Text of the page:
Following nearly a year of deliberation, federal regulators on Friday approved a long-awaited proposal to waive appraisal requirements on certain home sales of $400,000 and under.
Approved by the Federal Reserve on Friday, the adjustment, from $250,000 to $400,000, marks the first time in 25 years such an appraisal threshold has changed. The decision comes a month after the Office of the Comptroller of the Currency and the Federal Deposit Insurance Corporation signed off on the rule.
“The appraisal threshold was last changed in 1994,” according to a press release issued by the Board of Governors of the Federal Reserve System. “Given price appreciation in residential real estate transactions since that time, the change will provide burden relief without posing a threat to the safety and soundness of financial institutions.”
The increased appraisal threshold, however, does not apply to loans insured by the U.S. Department of Housing and Urban Development, Fannie Mae, Freddie Mac, the Department of Veterans Affairs or the Federal Housing Administration, according to rules issued by the Fed.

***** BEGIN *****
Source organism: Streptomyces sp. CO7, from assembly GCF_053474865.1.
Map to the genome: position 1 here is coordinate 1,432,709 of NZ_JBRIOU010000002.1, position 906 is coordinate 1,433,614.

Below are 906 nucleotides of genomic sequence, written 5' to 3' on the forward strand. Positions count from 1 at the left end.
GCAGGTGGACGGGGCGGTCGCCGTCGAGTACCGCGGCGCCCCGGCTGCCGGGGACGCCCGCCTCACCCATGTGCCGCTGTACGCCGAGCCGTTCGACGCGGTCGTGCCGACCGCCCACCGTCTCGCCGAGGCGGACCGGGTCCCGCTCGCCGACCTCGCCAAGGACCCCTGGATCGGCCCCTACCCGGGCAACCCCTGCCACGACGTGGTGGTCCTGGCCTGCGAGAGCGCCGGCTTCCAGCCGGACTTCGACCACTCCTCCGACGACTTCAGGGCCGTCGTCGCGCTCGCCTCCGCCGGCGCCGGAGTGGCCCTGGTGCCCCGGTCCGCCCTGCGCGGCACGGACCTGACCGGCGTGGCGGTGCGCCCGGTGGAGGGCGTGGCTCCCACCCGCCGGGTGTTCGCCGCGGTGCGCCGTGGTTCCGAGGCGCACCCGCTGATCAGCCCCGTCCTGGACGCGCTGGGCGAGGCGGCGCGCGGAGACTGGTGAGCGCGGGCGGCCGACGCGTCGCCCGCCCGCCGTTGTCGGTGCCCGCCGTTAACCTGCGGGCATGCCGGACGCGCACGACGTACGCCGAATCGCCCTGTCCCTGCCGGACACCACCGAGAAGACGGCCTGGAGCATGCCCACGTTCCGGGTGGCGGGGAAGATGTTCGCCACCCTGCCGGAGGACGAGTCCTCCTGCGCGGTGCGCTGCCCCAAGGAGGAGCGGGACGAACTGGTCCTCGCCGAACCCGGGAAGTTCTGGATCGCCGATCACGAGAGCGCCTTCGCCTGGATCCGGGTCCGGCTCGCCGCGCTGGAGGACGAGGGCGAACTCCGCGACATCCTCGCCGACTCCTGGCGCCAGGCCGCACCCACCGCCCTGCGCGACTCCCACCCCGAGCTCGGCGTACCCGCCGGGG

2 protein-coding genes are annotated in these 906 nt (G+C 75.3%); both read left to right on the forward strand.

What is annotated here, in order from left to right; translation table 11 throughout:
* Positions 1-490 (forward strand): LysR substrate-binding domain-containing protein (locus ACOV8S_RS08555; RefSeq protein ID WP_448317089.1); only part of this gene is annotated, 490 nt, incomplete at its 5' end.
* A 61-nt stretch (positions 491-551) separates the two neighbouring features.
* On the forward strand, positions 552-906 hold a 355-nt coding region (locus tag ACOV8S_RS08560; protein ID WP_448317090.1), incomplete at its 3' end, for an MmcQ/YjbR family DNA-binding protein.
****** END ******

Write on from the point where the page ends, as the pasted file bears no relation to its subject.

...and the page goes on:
“The data are limited to first-lien, single-family mortgage originations on residential properties by FDIC-insured institutions and affiliated institutions that are not sold to [government-sponsored entities] or otherwise insured or guaranteed by a U.S. government agency,” the rules state.
The change, which will go into effect once recorded in the Federal Register, was first proposed in November by the FDIC, OCC and the Board of Governors of the Federal Reserve.